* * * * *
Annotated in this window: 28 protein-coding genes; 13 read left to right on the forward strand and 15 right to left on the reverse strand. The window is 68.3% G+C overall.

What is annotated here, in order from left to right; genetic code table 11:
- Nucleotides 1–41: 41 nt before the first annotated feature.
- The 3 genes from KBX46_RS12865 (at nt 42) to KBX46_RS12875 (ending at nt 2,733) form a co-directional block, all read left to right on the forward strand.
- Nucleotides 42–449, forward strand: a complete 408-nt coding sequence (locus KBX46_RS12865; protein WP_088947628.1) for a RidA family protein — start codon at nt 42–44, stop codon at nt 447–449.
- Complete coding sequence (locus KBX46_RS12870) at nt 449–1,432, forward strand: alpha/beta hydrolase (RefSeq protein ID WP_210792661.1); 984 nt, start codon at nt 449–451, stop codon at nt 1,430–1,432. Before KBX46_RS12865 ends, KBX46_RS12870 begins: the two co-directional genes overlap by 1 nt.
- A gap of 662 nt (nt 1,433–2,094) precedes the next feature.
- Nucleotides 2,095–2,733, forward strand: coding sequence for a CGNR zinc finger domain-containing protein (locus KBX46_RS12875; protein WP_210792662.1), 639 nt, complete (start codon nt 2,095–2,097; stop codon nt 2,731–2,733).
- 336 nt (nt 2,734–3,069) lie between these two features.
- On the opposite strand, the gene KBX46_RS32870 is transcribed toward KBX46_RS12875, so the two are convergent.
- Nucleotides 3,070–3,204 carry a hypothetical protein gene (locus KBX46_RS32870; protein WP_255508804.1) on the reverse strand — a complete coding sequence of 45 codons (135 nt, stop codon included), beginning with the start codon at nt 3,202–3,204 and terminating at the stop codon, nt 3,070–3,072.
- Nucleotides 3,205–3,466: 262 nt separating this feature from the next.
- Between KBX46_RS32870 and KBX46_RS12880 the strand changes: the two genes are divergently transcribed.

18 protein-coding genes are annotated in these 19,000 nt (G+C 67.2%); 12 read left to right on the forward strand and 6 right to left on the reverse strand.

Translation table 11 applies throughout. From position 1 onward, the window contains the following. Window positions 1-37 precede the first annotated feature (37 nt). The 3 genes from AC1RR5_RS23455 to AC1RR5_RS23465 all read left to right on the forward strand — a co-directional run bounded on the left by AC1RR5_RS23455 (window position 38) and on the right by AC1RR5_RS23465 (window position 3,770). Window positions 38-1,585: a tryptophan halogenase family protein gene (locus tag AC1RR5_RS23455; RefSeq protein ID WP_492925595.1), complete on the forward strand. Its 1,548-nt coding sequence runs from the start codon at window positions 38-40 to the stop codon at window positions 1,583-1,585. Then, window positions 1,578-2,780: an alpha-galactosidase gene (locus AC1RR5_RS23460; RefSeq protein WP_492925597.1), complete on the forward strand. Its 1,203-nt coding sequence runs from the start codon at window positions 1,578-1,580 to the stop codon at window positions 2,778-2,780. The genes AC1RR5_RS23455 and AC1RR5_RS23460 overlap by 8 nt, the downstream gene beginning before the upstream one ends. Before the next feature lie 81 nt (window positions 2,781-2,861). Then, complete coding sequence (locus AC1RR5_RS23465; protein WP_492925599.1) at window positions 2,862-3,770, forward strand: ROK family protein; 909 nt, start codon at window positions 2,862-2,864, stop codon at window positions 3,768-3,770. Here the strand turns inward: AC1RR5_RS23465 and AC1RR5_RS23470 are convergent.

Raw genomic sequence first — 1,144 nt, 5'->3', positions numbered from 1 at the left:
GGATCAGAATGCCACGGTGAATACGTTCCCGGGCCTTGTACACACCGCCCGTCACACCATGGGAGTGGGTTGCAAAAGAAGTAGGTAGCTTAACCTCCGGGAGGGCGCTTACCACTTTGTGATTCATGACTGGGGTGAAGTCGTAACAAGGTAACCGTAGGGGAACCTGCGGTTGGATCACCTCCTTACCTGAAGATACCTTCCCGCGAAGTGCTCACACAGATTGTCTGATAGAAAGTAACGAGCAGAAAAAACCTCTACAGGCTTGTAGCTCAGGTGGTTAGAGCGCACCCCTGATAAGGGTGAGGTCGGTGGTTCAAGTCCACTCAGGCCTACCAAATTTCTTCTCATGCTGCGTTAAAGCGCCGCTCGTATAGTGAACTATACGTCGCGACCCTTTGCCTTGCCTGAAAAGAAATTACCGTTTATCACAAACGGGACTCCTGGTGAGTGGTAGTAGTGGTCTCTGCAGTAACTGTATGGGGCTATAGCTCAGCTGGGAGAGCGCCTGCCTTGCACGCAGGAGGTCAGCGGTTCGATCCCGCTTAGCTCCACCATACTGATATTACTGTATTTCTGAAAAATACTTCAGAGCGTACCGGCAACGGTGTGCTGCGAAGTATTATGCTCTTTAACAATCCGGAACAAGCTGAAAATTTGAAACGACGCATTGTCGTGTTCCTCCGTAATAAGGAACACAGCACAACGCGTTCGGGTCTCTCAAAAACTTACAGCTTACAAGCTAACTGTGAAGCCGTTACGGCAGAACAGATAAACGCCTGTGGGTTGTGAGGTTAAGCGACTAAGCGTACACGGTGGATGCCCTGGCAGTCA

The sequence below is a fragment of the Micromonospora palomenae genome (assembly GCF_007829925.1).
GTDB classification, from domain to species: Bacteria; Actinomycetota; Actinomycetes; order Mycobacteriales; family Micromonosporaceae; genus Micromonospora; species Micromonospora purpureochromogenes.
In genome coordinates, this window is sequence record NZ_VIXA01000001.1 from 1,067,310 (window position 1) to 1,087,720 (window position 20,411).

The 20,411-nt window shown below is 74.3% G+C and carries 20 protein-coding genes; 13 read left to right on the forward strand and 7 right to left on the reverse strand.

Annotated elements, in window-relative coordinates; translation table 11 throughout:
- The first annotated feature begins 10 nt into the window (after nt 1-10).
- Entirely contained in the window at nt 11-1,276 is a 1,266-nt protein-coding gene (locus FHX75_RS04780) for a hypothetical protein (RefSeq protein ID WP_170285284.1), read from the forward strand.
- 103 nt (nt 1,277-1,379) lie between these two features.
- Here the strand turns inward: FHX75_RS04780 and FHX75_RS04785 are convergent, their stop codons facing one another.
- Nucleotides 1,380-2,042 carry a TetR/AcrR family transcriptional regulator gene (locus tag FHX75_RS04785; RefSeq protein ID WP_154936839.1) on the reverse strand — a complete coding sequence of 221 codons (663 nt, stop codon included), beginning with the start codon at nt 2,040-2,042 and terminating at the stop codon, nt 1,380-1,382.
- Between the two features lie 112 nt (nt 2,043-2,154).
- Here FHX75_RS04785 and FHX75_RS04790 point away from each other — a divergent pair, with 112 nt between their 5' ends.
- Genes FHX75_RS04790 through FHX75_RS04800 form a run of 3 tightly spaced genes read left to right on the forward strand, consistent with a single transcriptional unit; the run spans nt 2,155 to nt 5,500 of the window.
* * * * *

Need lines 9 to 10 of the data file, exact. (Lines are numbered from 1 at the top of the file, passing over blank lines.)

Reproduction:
- 336 nt (nt 2,734–3,069) lie between these two features.
- On the opposite strand, the gene KBX46_RS32870 is transcribed toward KBX46_RS12875, so the two are convergent.